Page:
To re-add SMBv1 support, navigate to Control Panel (as much as MS wants you to not see it anymore), go to Programs and Features, then Turn Windows Features On or Off. You will find SMBv1 as “SMB 1.0/CIFS File Sharing Support” which has 3 sub-items: Automatic Removal (ha! don’t install this!), Client, and Server (both of which may be beneficial depending on exactly what you’re doing).

Check the boxes for the items you want (my approach is client and server), reboot when prompted, and presto – your Win10 1709 computer can now talk to your Win98 computer again.

Quick note for completeness:
If you are looking to initially set up sharing between Win98 and Win10, there’s more to it than just the above. You will also need to change the Local Security Policy setting, Network Security: LAN Manager Authentication Level  to “Send LM & NTLM responses”, and of course enable file sharing on the Win98 machine and log on using Client for Microsoft Networks.

11 thoughts on “SMB File Sharing Between Win10 and Win98

  1. Flemming Jacobsen

    Thank you very for sharing your knowledge. I had spent countless weeks, watching YT videos and reading forum posts. Everything that worked for them, never worked for me. This time it worked, and I’m best pleased. Thanks

  2. Steve Sybesma

    After more testing the policy change you recommend is not what makes this work because I reverted back and I have bidirectional access between Windows 10 1809 and Windows 98SE. The policy change seems to have no effect positive or negative.
    I overcame the issue with not being able to access Windows 10 shares from Windows 98SE by explicitly mapping a drive to the Windows 10 1809 share.
    In other words, clicking on the machine in Network Neighborhood won’t work.
    The SMB1 issue between Windows 10 1809 and DOS cannot be overcome by any amount of settings changes after all the testing I did.
    Microsoft added deprecation packages to 1809 that do not exist in earlier builds like 1703, which I tested and sharing works both directions with DOS.
    I have yet to test 1709 and 1803.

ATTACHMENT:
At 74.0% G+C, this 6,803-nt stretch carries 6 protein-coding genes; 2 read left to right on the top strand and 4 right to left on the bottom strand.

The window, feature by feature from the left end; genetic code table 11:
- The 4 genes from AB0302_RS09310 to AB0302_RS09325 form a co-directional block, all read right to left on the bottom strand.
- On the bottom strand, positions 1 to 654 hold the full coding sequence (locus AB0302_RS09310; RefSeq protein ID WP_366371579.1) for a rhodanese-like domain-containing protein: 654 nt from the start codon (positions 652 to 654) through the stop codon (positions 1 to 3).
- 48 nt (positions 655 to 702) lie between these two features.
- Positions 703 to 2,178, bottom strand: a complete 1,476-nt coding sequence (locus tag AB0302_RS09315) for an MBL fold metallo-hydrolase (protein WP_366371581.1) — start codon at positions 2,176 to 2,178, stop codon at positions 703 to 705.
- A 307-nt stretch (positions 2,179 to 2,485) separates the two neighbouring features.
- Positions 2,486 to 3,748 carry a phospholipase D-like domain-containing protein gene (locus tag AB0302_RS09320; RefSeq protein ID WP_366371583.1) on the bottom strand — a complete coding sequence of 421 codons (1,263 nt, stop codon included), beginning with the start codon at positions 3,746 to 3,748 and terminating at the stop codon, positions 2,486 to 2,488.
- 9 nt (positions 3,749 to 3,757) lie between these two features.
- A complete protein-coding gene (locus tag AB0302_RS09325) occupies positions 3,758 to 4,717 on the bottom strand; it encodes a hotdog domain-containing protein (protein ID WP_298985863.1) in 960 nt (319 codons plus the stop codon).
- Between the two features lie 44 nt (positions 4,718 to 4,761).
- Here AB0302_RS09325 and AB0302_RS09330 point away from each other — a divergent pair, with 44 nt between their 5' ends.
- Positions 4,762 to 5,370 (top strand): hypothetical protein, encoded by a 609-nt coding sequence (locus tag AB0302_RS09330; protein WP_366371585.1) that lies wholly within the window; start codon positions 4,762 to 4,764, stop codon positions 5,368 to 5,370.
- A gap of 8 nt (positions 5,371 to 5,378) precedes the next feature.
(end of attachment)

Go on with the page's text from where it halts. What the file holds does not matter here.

Some helpful items that could make a positive difference with SMB1:
    1. Open Powershell and run these three commands:
    Set-SmbServerConfiguration -EnableSMB1Protocol $true
    sc.exe config lanmanworkstation depend= bowser/mrxsmb10/mrxsmb20/nsi
    sc.exe config mrxsmb10 start= auto
    2. Go to Internet Options, Security tab and change security level of Local Intranet (your home network) to LOW and open Sites and make sure the box is checked “Include all network paths (UNCs). Since network paths are affected by the security level, it makes sense to set it to LOW.

  3. Steve Sybesma

    Noticed one thing about the Security Option setting. Once set I do not see anyway to back out of it. Hmmm…

  4. Steve Sybesma

    I have several VMs and it’s interesting to know I can access shares on my Win98SE VM from Windows 10 but not the reverse, I can access shares between my Win98SE VM and my DOS VM, and I used to be able to access shares from my DOS VM to my Windows 10 VM (that was with a later version of 10 than I have now).
    It sure would be great to force Windows 10 to play nice and loosen up a bit.

    1. Steve Sybesma

      Correction: I used to be able to access shares from my DOS VM to my Windows 10 HOST machine, not VM

  5. David Erhart

    Thanks. This worked for me for a Windows 10 64-bit system to a Windows 98SE system. The Windows 10 system can access shares on the Windows 98SE system.

  6. Mark Wilton

    Thank you for this very important document. However, I am still having problems and I am willing to bet that something changed with Windows 10 version 2004 that was installed while I was trying to configure two new Windows 10 machines.

    When I was using Windows 7, I had no problem linking shares in both directions between the Windows 7 and Windows 98se machines. I followed your instructions in configuring the Windows 10 machines. I can ping ether way. The Windows 10 machines can connect to Windows 98se shares. The Windows 98se machine knows that the Windows 10 machines exist, but cannot access the Windows 10 machines – I get a unknown or not on the network message.

    My need is for the Windows 98se machine to access the Windows 10 shares.

    Do you have any ideas as to what might cause my predicament?

    Many thanks,


  7. George Baumann

    Just wanted to say “Thank You” for posting the info on “SMB File Sharing Between Win10 and Win98” ( I opened Windows Features on my Win 10 box and turned on both of the SMB 1.0/CIFS options – Client and Server. That was all I needed to get access to the shared folders on the Win 98 box. It’s only a one-way connection, but that’s all I need.

    Thank You, and Happy New Year!


Leave a Reply

Your email address will not be published. Required fields are marked *

This site uses Akismet to reduce spam. Learn how your comment data is processed.